Traditionally, 360 Degree Feedback is focused on individuals, getting feedback from their colleagues, boss and customers. So how does it work for teams?
The concept of 360 Degree Feedback can be applied to a team as well an individual learner.So, in the same way as a learner gets 360 degree feedback which helps her to understand how she is perceived by her colleagues, a team can get 360 Degree Feedback too.
Teams are like individuals. They have goals to meet, and aspirations as a team, which might be simply to work well together. Like individuals teams can have personalities and characteristics that are unique. They have their good days and bad days. And they behave, as a team, in specific ways, on a regular basis – they have good and bad habits.
When you’re working the midst of a team, you may not see these habits, or team characteristics.
And if you’re the team leader, it may be even harder for you to have an objective view of your team.
That’s why 360 Degree Feedback can be equally effective with developing team behaviours and culture as it is for individuals.
Team 360 Feedback can be a powerful tool for:
- Identifying the culture of the team, how it works, what it does well and where it needs to change
- Aligning the perceptions of the team leader with those of the team itself, as well as those outside the team who have different interactions with it
- Aligning the team with the goals of the organisation, and with its values and aspirations
Different views and perceptions
There will be many overlapping perceptions and experiences of working with a particular team.
The team leader will have a certain view, for example, how effectively the team communicates to customers. Team members as a whole will also have a view, but this will be influenced by their interactions with customers and others, which the team leader may not be fully aware of.
Colleagues in other teams will also have a view, for example that the team in question is not always responsive to customers and those colleagues have to pick up some of the support issues. Finally, customers or suppliers may have their own very different view of working with the team.
So how does team 360 work?
Designing the team 360
With a tool like Track 360, you can set up a 360 that is specific to your team’s goals and behaviours. This can be based on individual or team competencies that you have already defined. Alternatively you can use a team-working model such as The T7 Model of Team Effectiveness or LaFasto and Larson’s Five Dynamics as a basis to create a bespoke 360 that is suitable for your team to use.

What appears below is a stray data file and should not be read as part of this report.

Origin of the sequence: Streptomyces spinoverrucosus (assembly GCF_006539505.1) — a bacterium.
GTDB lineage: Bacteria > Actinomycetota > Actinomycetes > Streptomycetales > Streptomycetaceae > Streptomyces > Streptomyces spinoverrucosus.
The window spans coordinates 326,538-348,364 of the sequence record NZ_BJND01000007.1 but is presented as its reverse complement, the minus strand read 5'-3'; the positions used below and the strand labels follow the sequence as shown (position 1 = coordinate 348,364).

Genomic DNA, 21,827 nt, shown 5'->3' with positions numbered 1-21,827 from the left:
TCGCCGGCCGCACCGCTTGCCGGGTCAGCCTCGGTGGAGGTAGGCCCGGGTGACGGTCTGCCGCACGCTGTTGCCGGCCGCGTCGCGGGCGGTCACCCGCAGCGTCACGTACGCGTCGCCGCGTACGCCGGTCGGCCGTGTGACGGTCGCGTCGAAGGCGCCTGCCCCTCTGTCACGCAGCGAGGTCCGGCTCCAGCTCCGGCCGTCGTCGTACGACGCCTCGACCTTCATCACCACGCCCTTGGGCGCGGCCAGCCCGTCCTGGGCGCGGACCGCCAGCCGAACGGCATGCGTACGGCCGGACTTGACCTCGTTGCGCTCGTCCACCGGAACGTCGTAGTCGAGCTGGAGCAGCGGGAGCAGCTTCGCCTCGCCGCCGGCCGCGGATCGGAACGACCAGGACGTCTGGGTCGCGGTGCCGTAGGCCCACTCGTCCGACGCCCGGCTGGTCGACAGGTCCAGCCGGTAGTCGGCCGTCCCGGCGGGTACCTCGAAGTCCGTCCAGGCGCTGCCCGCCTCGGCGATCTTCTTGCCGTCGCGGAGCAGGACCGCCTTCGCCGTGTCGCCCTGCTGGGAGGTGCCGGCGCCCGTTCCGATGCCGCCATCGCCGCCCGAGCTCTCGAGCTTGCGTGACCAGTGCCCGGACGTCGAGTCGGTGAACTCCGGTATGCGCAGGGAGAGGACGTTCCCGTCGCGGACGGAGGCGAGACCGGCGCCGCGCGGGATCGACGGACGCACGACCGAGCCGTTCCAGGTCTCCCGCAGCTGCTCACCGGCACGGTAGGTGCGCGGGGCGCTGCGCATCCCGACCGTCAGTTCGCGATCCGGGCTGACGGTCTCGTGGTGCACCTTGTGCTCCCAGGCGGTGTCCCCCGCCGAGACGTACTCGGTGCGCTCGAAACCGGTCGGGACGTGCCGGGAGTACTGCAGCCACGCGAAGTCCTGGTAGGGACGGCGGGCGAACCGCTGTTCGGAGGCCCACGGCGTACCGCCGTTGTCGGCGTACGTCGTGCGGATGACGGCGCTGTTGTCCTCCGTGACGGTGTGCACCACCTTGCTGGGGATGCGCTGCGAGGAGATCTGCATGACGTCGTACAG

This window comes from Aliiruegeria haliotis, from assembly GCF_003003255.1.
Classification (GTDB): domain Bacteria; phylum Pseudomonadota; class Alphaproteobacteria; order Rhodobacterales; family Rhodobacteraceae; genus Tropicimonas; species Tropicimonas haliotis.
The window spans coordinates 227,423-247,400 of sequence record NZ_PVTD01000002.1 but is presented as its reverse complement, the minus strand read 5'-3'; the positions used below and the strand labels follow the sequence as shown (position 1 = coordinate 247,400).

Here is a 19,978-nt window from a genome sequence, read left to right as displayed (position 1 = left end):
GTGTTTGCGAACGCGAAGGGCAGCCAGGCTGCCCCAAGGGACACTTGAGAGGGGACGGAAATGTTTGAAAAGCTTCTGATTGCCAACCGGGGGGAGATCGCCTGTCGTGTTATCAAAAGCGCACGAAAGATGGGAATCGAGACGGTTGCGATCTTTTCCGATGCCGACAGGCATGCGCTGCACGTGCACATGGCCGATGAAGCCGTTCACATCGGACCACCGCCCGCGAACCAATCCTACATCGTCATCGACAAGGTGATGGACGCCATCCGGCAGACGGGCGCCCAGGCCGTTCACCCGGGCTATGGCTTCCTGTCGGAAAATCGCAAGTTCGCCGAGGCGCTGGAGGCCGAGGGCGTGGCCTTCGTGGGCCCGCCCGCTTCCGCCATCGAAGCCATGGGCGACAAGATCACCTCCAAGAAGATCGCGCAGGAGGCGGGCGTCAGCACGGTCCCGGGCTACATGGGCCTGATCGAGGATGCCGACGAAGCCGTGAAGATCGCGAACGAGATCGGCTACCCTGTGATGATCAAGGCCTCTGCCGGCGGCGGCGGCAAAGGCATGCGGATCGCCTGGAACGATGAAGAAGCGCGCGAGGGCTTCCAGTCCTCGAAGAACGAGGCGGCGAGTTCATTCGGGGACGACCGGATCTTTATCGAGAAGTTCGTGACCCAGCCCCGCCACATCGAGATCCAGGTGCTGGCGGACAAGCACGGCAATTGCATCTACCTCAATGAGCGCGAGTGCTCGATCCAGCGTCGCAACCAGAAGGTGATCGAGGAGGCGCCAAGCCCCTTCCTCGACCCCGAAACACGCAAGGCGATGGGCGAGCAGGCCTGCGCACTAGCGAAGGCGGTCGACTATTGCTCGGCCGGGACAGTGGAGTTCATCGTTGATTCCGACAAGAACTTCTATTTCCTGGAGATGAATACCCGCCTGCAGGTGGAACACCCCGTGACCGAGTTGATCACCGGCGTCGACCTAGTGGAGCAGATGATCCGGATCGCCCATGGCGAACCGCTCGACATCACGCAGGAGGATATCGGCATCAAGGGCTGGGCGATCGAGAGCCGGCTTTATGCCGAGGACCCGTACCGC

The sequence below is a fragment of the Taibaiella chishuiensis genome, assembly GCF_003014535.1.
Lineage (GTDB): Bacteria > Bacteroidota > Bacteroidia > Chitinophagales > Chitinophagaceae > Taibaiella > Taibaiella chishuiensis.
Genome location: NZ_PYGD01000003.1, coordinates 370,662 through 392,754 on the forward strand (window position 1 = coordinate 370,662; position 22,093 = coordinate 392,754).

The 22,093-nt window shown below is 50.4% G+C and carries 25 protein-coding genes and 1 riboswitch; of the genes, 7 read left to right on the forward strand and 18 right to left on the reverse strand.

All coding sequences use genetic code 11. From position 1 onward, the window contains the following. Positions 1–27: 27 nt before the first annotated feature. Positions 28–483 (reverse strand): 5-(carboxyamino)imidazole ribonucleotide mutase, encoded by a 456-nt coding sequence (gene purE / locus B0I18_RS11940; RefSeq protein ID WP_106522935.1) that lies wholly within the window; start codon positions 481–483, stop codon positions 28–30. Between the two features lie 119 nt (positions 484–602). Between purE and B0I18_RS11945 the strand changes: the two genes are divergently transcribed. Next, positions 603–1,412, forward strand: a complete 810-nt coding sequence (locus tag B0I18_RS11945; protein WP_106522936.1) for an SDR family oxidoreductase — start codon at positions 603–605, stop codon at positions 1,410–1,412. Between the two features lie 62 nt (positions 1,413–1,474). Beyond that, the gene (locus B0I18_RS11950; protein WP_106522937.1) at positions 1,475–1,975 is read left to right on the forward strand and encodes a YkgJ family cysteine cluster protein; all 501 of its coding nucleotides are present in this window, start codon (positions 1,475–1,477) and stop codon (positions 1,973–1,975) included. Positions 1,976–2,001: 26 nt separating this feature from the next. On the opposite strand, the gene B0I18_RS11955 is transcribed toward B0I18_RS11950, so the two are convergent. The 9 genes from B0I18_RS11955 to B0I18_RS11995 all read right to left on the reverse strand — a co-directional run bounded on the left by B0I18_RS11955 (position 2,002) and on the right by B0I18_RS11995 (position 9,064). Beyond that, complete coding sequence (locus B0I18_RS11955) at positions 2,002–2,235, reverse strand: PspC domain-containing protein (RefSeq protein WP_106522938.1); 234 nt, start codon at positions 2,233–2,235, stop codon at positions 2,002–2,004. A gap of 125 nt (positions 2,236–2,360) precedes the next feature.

The key to success at this stage is to remember that the feedback is
- Based on perceptions of the team’s activities and behaviours as a team
- Completed by individuals who interact with the team on a regular basis, such as members of other teams, support staff who work with the team, senior management and customers
- For team members also, who will effectively self-assess on what it’s like working in the team
- Not intended to identify behaviours or give feedback to individuals, but rather to the team as a whole. That’s why it’s important that the questions are stated clearly and succinctly, relate to the team (not individuals), and are based on visible and measurable actions (not concepts or theoretical models).
Communicating the purpose of the team 360 is critical to its success.
It’s important that team members understand what it’s for, how the feedback will be used, and their role in the feedback. Team leaders must see this as an critical development tool that will allow them to improve team performance, motivate and enthuse their team, and use their strengths to become better team leaders.
Gathering the 360 feedback
Using a specially designed tool like Track 360, the team 360 can be set up online. This makes it ideal for teams working remotely and in different locations.
Each team member will be able to complete their ‘team’ assessment confidentially in their own online feedback portal, as will their colleagues and others. The process of feedback completion happens easily online, and continues until the agreed deadline date. At the deadline the 360 is closed.
Reporting and acting on the team’s 360 feedback
The system is then able to generate a report which pulls all the team feedback together in one easy-to-read document. The report will highlight areas where the team’s feedback aligns with others, and areas where there is a gap – similar to a Johari Window for teams.
The team leader can share this report with his team to discuss the feedback, understand and interpret it, and agree together where they as a team will focus their development goals over the next month or quarter.
Team performance and development
In this way the 360 becomes an active tool which can be revisited again as the team and the team leader focus on the changes they want to make.
360 Degree Feedback can be a powerful tool for helping the team to understand themselves as a team, work better together, harness their strengths and develop where they need to.
If you have questions on how this has worked in other organisations, please contact me here.